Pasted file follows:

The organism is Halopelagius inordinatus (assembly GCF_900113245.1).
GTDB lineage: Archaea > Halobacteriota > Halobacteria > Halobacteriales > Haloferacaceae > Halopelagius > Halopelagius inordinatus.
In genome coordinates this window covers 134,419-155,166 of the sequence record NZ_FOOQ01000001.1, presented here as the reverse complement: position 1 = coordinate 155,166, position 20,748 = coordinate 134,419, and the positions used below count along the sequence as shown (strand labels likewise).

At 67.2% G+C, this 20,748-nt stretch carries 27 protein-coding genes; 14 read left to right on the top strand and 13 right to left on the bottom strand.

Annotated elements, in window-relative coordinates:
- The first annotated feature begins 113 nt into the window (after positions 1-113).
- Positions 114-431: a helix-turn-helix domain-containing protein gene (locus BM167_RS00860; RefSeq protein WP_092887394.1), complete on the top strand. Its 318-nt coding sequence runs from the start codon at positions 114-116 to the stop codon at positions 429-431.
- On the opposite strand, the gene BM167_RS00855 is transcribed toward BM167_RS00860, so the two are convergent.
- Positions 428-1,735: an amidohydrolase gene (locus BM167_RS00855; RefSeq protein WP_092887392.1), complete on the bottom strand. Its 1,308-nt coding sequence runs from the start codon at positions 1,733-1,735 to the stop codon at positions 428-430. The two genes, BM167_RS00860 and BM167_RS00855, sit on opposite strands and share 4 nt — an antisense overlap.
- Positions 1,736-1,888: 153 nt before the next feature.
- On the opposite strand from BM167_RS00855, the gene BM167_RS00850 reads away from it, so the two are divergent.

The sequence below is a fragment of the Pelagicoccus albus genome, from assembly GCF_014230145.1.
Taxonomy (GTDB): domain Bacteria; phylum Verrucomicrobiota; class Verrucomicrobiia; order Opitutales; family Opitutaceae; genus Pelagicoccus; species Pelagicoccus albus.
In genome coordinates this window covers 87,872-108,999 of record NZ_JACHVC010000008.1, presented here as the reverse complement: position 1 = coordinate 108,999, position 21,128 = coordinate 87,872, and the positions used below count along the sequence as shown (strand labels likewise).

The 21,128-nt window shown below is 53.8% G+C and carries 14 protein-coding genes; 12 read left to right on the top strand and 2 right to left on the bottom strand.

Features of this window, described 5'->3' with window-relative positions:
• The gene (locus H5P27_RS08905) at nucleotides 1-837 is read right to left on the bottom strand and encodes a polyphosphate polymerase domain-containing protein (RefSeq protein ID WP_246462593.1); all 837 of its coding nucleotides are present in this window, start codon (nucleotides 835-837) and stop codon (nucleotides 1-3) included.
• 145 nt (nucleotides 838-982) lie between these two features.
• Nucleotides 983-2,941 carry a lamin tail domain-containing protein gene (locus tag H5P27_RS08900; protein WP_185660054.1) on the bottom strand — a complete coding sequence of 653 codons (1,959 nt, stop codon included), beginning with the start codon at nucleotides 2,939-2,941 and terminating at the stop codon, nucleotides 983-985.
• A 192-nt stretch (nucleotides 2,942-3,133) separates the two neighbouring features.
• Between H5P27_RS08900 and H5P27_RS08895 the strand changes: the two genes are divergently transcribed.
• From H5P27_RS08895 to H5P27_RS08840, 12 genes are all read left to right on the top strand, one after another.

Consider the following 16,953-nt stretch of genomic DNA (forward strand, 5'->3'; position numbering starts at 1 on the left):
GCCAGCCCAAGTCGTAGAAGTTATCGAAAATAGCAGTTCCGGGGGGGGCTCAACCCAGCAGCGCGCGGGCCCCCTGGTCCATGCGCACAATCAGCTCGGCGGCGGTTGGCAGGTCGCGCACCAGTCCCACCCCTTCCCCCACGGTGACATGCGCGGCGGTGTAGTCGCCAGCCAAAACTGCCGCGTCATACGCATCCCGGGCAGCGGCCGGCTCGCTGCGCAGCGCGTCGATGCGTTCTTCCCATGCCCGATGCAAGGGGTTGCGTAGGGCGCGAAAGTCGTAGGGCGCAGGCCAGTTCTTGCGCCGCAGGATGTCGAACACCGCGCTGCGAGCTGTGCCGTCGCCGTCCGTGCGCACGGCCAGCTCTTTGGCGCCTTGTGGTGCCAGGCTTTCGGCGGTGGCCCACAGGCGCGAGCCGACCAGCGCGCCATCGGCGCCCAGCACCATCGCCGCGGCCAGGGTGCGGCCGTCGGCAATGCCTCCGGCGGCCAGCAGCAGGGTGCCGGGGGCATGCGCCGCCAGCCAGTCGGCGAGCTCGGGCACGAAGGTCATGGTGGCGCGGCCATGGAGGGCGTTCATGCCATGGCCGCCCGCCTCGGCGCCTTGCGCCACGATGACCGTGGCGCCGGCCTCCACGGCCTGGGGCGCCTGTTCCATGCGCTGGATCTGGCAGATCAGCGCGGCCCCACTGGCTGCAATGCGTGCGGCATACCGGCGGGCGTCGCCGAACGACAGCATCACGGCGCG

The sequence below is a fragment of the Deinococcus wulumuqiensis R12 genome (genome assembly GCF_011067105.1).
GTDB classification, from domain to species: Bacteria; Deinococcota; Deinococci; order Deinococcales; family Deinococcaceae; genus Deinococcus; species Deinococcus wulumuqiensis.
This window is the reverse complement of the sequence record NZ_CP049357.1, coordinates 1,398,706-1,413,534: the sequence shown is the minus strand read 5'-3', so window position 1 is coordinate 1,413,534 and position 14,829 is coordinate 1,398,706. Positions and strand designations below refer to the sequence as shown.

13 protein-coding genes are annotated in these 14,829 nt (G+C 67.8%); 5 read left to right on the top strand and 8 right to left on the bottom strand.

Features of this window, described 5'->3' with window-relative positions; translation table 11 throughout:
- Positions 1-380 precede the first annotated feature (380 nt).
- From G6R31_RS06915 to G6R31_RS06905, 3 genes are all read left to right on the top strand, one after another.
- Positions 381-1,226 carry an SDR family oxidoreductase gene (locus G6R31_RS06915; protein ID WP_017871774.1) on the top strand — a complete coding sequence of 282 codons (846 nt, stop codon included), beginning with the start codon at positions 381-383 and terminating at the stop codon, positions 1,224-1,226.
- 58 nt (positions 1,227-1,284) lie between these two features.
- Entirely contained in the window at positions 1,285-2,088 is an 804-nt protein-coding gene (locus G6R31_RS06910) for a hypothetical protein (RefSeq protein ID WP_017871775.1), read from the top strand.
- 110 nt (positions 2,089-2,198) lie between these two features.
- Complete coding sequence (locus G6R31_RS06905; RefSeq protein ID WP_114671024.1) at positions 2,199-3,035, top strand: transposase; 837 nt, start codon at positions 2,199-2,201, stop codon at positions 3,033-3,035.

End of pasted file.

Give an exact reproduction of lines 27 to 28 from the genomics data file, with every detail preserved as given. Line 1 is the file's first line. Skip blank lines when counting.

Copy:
This window is the reverse complement of the sequence record NZ_CP049357.1, coordinates 1,398,706-1,413,534: the sequence shown is the minus strand read 5'-3', so window position 1 is coordinate 1,413,534 and position 14,829 is coordinate 1,398,706. Positions and strand designations below refer to the sequence as shown.

13 protein-coding genes are annotated in these 14,829 nt (G+C 67.8%); 5 read left to right on the top strand and 8 right to left on the bottom strand.